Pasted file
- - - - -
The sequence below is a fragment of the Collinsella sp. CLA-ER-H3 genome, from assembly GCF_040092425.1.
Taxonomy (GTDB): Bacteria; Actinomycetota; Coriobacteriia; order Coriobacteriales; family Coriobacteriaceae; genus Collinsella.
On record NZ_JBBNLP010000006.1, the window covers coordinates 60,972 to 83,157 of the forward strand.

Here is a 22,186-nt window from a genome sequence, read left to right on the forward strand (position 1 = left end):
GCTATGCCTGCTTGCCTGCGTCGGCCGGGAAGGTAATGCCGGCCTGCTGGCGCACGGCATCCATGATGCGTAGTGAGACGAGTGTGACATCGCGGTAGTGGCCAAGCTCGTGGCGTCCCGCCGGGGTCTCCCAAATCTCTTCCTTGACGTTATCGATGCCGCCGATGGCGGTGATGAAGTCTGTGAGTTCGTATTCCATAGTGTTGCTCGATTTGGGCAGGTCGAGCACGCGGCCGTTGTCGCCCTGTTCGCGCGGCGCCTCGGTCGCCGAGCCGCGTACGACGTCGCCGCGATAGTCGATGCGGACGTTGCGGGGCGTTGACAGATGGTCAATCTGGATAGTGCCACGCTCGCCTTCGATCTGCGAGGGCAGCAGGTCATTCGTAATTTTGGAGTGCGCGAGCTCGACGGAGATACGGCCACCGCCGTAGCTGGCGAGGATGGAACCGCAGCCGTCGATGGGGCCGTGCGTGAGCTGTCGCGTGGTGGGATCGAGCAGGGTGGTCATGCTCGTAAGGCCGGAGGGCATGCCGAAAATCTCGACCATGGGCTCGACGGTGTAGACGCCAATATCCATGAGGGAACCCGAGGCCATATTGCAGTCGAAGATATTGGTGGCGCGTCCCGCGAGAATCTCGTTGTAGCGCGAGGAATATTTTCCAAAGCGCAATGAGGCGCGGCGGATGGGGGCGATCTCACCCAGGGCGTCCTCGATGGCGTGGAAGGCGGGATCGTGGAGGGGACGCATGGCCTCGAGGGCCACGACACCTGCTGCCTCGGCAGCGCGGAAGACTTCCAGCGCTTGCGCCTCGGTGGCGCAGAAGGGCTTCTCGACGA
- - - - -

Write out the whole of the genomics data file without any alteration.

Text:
The sequence below is a fragment of the Collinsella sp. CLA-ER-H3 genome, from assembly GCF_040092425.1.
Taxonomy (GTDB): Bacteria; Actinomycetota; Coriobacteriia; order Coriobacteriales; family Coriobacteriaceae; genus Collinsella.
On record NZ_JBBNLP010000006.1, the window covers coordinates 60,972 to 83,157 of the forward strand.

Here is a 22,186-nt window from a genome sequence, read left to right on the forward strand (position 1 = left end):
GCTATGCCTGCTTGCCTGCGTCGGCCGGGAAGGTAATGCCGGCCTGCTGGCGCACGGCATCCATGATGCGTAGTGAGACGAGTGTGACATCGCGGTAGTGGCCAAGCTCGTGGCGTCCCGCCGGGGTCTCCCAAATCTCTTCCTTGACGTTATCGATGCCGCCGATGGCGGTGATGAAGTCTGTGAGTTCGTATTCCATAGTGTTGCTCGATTTGGGCAGGTCGAGCACGCGGCCGTTGTCGCCCTGTTCGCGCGGCGCCTCGGTCGCCGAGCCGCGTACGACGTCGCCGCGATAGTCGATGCGGACGTTGCGGGGCGTTGACAGATGGTCAATCTGGATAGTGCCACGCTCGCCTTCGATCTGCGAGGGCAGCAGGTCATTCGTAATTTTGGAGTGCGCGAGCTCGACGGAGATACGGCCACCGCCGTAGCTGGCGAGGATGGAACCGCAGCCGTCGATGGGGCCGTGCGTGAGCTGTCGCGTGGTGGGATCGAGCAGGGTGGTCATGCTCGTAAGGCCGGAGGGCATGCCGAAAATCTCGACCATGGGCTCGACGGTGTAGACGCCAATATCCATGAGGGAACCCGAGGCCATATTGCAGTCGAAGATATTGGTGGCGCGTCCCGCGAGAATCTCGTTGTAGCGCGAGGAATATTTTCCAAAGCGCAATGAGGCGCGGCGGATGGGGGCGATCTCACCCAGGGCGTCCTCGATGGCGTGGAAGGCGGGATCGTGGAGGGGACGCATGGCCTCGAGGGCCACGACACCTGCTGCCTCGGCAGCGCGGAAGACTTCCAGCGCTTGCGCCTCGGTGGCGCAGAAGGGCTTCTCGACGA